MAHASKA COUNTY — Mahaska County’s rural roads, bridges and culverts are in poor shape.
The Mahaska County Board of Supervisors decided on Monday, Nov. 4, to use available tax increment financing (TIF) for road projects.
County acres with windmills have base revenues which are available to taxing bodies including the county, North Mahaska School District and towns.
Jeff Heil, senior vice president of Northland Securities, a financial advisor hired by the supervisors, said the incremental funds are new revenues in excess of the base revenues generated by the windmills and have not been used for any taxing purposes.
Mahaska County Board of Supervisors Chairman Mark Gorenendyk said the tax increment financing would be paid to the revenue services fund or the general fund and the county would be borrowing against itself.
The supervisors elected to use $300,000 the first year; then $700,000 the following year and increasing TIF fund usage each subsequent year.
Groenendyk said currently the windmills’ current taxable value is zero and will start being assessed Jan. 1, 2020 for the next fiscal year at roughly $12,200,000.
“And they will increase that amount for the next six years,” he said. “So the seventh year, the total taxable valuation will be roughly $73,257,600.”
Jeff Heil, senior vice president of Northland Securities, hired by the supervisors, said the tax increment financing will not cause tax increases.
“The only [way] taxes go up is if the supervisors, the school, or the cities ask for more money. That’s the only way taxes go up. Not because of an action of putting it in an urban renewal or not,” he said. “What we’re doing here is taking that pool of money that the wind turbines are going to pay.”
Heil said using the tax increment financing will generate about $30 million over the life of the TIF.
“The board, all they’ve been talking about is using $10-15 million of it,” he said. “Now that’s the plan.”
The supervisors can either fix the roads voluntarily, Groenendyk said, or the court can order the repairs.
“All the supervisors have admitted it’s a terrible road. It’s not going to be a problem with the court to say boy you guys admit it’s a terrible road,” he said. “And the previous supervisors did promise some of this to go to TIF. We don’t have to honor their word because every board has their own decisions to make.”
North Mahaska School District
North Mahaska School District Superintendent Angela Livezey said she had concerns regarding transparency and communication during the process.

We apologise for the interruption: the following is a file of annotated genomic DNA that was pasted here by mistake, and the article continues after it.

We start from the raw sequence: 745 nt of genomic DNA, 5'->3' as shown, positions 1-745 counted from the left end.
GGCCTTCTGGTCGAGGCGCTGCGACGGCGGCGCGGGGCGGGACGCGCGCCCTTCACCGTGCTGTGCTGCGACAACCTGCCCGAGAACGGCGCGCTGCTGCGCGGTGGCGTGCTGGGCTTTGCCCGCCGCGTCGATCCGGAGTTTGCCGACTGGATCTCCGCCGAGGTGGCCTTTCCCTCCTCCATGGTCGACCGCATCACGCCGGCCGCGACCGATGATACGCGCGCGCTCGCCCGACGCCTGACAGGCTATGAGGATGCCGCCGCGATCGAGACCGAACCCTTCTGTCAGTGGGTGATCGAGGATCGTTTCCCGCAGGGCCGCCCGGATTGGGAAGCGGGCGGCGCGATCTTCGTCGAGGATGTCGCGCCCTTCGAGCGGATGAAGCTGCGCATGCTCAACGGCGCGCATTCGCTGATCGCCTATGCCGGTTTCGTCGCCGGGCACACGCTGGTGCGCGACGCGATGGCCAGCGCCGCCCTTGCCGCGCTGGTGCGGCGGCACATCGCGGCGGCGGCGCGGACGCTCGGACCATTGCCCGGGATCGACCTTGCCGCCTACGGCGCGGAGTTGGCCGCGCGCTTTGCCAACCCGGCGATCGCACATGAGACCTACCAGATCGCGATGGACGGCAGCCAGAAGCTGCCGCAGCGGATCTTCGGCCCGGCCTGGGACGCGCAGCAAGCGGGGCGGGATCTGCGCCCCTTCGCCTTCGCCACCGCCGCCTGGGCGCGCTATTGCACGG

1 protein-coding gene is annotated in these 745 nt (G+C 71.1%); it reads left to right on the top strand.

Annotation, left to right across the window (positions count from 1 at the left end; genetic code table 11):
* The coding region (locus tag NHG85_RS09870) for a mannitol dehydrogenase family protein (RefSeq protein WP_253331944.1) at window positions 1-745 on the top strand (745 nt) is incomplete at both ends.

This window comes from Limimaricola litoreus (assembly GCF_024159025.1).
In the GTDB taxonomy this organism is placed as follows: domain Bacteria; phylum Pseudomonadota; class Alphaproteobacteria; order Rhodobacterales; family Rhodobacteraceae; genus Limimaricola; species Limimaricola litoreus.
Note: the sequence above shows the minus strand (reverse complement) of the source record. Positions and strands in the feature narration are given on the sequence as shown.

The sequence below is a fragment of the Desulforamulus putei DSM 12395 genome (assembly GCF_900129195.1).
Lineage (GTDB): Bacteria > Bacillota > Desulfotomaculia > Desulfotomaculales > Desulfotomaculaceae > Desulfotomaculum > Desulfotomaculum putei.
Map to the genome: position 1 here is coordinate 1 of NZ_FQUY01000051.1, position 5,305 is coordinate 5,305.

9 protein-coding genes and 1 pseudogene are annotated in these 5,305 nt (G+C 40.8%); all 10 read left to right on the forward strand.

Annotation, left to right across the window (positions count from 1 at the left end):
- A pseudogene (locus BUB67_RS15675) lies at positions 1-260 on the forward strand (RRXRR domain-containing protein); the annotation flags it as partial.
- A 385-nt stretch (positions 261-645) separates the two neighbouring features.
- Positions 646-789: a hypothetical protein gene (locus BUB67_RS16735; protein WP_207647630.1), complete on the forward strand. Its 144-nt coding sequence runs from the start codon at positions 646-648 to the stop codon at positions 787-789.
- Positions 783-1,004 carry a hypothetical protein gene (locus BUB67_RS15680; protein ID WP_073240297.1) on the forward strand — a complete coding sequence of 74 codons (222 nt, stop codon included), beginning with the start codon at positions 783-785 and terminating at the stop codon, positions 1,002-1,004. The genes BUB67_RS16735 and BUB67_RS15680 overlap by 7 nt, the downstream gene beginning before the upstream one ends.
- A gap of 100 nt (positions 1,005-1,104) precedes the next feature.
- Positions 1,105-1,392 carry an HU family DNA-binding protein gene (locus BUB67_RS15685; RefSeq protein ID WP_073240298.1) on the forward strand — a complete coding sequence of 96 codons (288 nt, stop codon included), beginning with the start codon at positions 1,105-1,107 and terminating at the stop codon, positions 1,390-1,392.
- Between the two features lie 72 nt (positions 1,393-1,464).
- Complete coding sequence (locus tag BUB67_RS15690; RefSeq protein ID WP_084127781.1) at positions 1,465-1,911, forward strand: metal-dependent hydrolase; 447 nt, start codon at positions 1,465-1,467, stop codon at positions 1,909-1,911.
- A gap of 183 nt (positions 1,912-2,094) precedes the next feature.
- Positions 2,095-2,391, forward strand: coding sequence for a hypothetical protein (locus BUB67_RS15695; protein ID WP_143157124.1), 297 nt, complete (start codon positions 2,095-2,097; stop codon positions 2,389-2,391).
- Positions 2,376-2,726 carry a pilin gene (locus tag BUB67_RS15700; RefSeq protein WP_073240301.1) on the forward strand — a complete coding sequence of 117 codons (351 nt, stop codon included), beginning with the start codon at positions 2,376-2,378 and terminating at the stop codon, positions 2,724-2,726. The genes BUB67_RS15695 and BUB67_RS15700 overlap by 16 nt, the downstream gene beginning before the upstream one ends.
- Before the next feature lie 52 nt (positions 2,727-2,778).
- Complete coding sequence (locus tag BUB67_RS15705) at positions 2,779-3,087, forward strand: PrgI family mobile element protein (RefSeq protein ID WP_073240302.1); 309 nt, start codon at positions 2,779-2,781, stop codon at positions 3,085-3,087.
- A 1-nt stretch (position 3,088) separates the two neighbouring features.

Livezey said following a recent meeting with Groenendyk and Economic Director Tom Flaherty, she was under the impression it would be a few years before the windmills underwent tax increment financing. A short time thereafter, she was informed that new information had come to light and the supervisors would TIF the windmills after all.
Livezey asked during the Board of Supervisors meeting whether all the money would be spent in the North Mahaska District.
“The answer was ‘initially,’ but I had to ask three times to even get the ‘initially,’ so that tells me no, it’s not all going to be spent in the district,” she said. “Yet our taxpayers of our district will be the ones to shoulder the load.”
Heil said the schools do not lose any money because of TIF.
“They’re based on a school aid formula by population. So we’re not talking about loss of dollars,” he said. “We’re only talking about the levy that was voted on on a previous bond issue that is going to go up more than what they had shared with the public assuming that all of the value of the TIF has taken place.”
Livezey said in an interview there is potential for the tax rate to increase because of the windmills being tax increment financed.
“We know that when the bond passed at North Mahaska School, that was going to keep the tax rate level,” she said. “Obviously, if it had not passed, it would have dropped the tax rate. But with the bond passing, we are projecting the tax rate to remain level. We do know that the potential is there with the TIF for the tax rate to increase by a few cents.”
During the meeting, Groenendyk said the North Mahaska School District passed a bond and TIF does not affect that one way or the other.
“That money will come off the top of TIF regardless what we do,” he said. “The county has a bond on a radio system. That money’s going to come off the top of this regardless what we do.”
Livezey said the North Mahaska School District knew some roads in Mahaska County need to be fixed.
“And that money has to come from somewhere,” she said. “We’re not saying all the money needs to come from the taxpayers of our district. We want to make sure that both entities can meet the needs of the people of Mahaska County in a way that does not drastically increase their debt and their tax rates.”